One of the most dangerous natural disaster conditions along shorelines is the phenomenon known as a tsunami. As a teacher, help students examine various aspects of tsunamis such as where their name comes from, how they happen, and what happens to the land when one hits.
After giving a lecture on comparing wave heights to tsunami heights, guide students in making a scale-model comparison of a tsunami and a regular wave. Scale down the average sizes of regular waves and tsunamis to inches. Provide everyone with clay, a ruler and something on which to put their sculptures. Tell them how many inches high to make the regular wave and how many inches to make the tsunami.
Look up the Japanese characters, both the kanji and hiragana, for the word "tsunami": "tsu," for "port" or "harbor," and "nami" for "wave," and make a copy of these characters. In class, have students get out their dictionaries. After writing down the word "tsunami" in English on the board for reference, ask everyone to look up "tsunami." Have someone read the definition aloud, or read it from your own dictionary. Write the Japanese characters for "tsunami" on the board, explaining which character goes with which sound, explaining that kanji are borrowed Chinese characters, while hiragana are alphabetical characters. Point out that in Japanese, you pronounce the "t" in "tsunami." Discuss why the Japanese would use the name "tsunami" for this phenomenon.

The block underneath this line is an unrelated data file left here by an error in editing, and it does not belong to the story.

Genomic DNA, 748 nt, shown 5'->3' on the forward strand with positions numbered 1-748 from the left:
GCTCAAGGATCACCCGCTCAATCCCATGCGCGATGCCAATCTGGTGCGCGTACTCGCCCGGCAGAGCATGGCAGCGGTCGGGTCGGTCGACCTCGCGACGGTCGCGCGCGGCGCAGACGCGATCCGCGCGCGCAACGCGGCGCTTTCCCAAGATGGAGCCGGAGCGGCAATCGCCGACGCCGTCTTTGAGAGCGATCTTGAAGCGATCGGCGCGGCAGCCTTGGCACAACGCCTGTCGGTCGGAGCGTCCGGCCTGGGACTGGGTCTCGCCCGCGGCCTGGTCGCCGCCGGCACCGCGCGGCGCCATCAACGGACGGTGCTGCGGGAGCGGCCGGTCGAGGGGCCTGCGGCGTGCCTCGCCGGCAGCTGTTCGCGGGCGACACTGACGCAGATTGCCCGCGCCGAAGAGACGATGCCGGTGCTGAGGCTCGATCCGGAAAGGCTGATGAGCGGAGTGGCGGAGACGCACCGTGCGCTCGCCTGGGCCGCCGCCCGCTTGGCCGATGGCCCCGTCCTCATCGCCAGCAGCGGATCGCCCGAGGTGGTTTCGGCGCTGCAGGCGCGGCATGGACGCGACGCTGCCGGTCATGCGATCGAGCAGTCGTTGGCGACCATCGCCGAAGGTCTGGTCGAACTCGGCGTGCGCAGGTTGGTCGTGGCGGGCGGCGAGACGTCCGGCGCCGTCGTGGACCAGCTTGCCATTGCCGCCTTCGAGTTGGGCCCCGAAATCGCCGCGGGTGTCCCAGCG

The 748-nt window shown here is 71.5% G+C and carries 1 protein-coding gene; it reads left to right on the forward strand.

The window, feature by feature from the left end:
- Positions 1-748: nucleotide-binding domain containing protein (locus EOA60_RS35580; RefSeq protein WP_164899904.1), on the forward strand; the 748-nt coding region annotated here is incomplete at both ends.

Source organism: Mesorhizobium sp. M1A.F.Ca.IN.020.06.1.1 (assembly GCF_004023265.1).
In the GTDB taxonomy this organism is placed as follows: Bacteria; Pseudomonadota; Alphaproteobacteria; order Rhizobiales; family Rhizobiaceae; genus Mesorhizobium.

Have the students work together to make small plywood house models. Fill a large plastic storage container partly with water. Have one of the students drop an object such as a stone or rubber ball into the water and have everyone watch. Discuss what it looked like. Next, pour gravel into the container to build a gently sloping coastline on one side and set the houses in the gravel. Have another student drop the object into the water and discuss the results. Pour more gravel into the container to build up the coastline into a sharply sloping one and have a third student drop the object. Discuss and compare the differences. Experiment with larger and smaller objects to start the wave.
Give an overview lecture on the causes of tsunamis. Have students create a paper mural project focused on one of these causes. Take a poll as to which cause the majority of students wishes to focus upon, or choose one yourself. Paper a wall, either with a large ream of paper or with computer paper or poster board. Have each person draw part of the scene, or create paper cutouts on which students can draw and have them glue the cutouts on the mural to form the scene.
- "Earth"; Edward J. Tarbuck, Frederick K. Lutgens; 2005
- Ready Classroom: Dynamic Earth Tsunami Science
- Oregon Department of Geology and Mineral Industries: An Introduction To Tsunamis
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